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Paper: Structure in the Winds of OB Stars: Radio and Millimeter Observations
Volume: 361, Active OB-Stars: Laboratories For Stellar and Circumstellar Physics
Page: 186
Authors: Blomme, R.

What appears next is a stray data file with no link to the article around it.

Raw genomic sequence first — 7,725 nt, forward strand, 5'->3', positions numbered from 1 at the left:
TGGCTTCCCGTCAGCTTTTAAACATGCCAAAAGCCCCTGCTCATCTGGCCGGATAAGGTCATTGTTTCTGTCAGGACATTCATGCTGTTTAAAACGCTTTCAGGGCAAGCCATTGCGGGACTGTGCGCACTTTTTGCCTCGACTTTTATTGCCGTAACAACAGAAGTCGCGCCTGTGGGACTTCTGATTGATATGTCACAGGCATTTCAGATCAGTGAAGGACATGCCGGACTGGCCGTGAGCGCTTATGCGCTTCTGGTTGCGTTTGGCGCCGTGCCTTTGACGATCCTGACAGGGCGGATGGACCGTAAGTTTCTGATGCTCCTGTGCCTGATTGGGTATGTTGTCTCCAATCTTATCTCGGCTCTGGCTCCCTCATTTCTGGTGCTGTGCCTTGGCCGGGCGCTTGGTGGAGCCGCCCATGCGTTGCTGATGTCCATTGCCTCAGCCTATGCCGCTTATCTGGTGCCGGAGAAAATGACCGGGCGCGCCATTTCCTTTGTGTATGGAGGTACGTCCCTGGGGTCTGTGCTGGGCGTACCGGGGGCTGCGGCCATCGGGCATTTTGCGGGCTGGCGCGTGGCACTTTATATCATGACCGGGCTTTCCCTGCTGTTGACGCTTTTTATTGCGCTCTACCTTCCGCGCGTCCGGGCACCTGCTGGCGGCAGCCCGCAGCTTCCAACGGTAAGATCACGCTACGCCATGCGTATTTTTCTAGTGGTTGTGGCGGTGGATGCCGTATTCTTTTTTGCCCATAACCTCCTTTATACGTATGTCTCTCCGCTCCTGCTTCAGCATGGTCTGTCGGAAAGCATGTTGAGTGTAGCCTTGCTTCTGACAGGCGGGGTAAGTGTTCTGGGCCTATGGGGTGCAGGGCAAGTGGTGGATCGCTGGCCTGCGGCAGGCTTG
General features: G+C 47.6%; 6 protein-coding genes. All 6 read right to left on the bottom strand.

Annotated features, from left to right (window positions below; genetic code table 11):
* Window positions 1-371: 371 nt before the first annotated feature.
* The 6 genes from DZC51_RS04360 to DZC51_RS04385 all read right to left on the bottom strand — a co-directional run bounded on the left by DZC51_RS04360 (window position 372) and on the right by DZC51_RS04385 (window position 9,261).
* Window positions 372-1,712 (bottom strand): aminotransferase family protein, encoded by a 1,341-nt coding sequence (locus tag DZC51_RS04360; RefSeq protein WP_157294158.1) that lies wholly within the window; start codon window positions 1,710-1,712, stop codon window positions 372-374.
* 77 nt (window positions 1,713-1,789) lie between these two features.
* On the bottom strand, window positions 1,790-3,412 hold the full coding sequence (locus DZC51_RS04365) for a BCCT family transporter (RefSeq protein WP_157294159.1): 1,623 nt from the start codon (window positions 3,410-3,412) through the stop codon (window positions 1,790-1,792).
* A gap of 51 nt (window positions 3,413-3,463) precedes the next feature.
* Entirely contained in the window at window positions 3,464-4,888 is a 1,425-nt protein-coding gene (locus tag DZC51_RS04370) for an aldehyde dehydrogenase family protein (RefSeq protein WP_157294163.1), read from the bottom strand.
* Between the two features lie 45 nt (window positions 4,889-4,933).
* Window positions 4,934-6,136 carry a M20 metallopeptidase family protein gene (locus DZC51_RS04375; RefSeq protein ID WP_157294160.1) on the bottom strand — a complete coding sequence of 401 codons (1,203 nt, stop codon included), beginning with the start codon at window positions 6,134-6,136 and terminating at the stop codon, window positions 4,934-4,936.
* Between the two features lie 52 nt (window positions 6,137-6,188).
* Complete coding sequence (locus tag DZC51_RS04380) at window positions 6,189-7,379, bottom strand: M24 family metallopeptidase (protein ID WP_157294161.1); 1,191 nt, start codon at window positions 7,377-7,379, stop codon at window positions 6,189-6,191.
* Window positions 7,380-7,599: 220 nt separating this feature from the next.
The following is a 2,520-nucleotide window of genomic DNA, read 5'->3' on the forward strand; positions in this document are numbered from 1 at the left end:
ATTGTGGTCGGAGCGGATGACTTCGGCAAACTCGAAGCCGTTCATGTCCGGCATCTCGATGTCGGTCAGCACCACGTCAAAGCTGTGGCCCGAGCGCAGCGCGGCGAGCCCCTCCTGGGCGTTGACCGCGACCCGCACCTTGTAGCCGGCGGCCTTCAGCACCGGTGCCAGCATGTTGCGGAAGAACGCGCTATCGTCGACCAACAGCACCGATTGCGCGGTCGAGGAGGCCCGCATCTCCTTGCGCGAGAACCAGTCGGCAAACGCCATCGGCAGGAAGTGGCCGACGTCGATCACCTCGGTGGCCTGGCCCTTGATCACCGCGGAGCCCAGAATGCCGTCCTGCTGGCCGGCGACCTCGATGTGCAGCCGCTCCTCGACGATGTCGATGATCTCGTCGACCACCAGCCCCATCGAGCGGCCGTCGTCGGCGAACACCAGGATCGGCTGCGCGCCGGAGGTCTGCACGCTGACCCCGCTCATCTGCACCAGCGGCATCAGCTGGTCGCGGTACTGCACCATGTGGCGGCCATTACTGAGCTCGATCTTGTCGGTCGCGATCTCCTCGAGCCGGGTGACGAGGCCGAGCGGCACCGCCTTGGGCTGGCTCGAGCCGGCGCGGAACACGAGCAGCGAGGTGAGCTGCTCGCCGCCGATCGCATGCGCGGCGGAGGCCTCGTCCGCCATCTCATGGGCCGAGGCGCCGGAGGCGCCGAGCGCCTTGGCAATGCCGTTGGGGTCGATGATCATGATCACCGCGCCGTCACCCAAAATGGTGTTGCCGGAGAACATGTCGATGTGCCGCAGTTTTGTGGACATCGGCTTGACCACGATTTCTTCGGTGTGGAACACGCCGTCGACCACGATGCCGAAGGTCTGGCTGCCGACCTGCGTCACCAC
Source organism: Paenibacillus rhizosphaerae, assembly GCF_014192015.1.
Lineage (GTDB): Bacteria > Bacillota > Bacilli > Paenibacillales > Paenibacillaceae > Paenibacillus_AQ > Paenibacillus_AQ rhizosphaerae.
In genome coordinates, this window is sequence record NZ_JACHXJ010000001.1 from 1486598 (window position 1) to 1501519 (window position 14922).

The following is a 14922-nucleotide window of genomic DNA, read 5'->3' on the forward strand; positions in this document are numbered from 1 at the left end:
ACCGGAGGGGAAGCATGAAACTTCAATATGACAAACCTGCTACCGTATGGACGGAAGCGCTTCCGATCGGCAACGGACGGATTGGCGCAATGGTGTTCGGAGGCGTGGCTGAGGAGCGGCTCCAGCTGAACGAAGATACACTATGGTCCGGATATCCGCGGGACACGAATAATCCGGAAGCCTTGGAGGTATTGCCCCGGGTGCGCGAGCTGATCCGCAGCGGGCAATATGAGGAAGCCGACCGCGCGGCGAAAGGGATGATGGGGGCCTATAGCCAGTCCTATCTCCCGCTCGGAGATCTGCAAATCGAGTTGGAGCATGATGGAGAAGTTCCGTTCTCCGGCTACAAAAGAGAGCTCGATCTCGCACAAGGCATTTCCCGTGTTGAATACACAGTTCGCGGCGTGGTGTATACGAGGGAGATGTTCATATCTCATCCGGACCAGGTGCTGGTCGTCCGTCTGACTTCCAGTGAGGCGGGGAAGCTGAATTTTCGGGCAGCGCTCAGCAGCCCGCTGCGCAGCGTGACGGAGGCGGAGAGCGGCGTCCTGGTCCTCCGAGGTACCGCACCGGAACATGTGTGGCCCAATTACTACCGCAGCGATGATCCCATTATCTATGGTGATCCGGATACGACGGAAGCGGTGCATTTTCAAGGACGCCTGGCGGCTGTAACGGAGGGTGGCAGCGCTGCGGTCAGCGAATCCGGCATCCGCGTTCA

Abstract: The thermal millimeter and radio continua of OB stars are formed in the stellar wind, at large distances from the surface (from ∼ 10 to ∼ 100 R*). Observations at these wavelengths therefore cover geometrical regions that cannot be studied in any other way. The continuum fluxes at long wavelengths are determined by both the mass-loss rate and by the structure that may be present. By using a range of wavelengths one can detect changes of structure with distance. We found evidence that the amount of structure decreases with distance in the stellar wind. The B0 supergiant ε Ori is an especially good example of a star showing this effect. Non-thermal radio fluxes were previously thought to be another indicator of structure in the stellar wind. The work of Van Loo et al. (2005) has shown, however, that these non-thermal radio emitters are most probably all colliding-wind systems. A preliminary reduction of recent millimeter observations of ζ Pup shows variability on the 19.6-hr period. If confirmed, this indicates that Corotating Interaction Regions are an important component of structure at distances beyond 10 R*.
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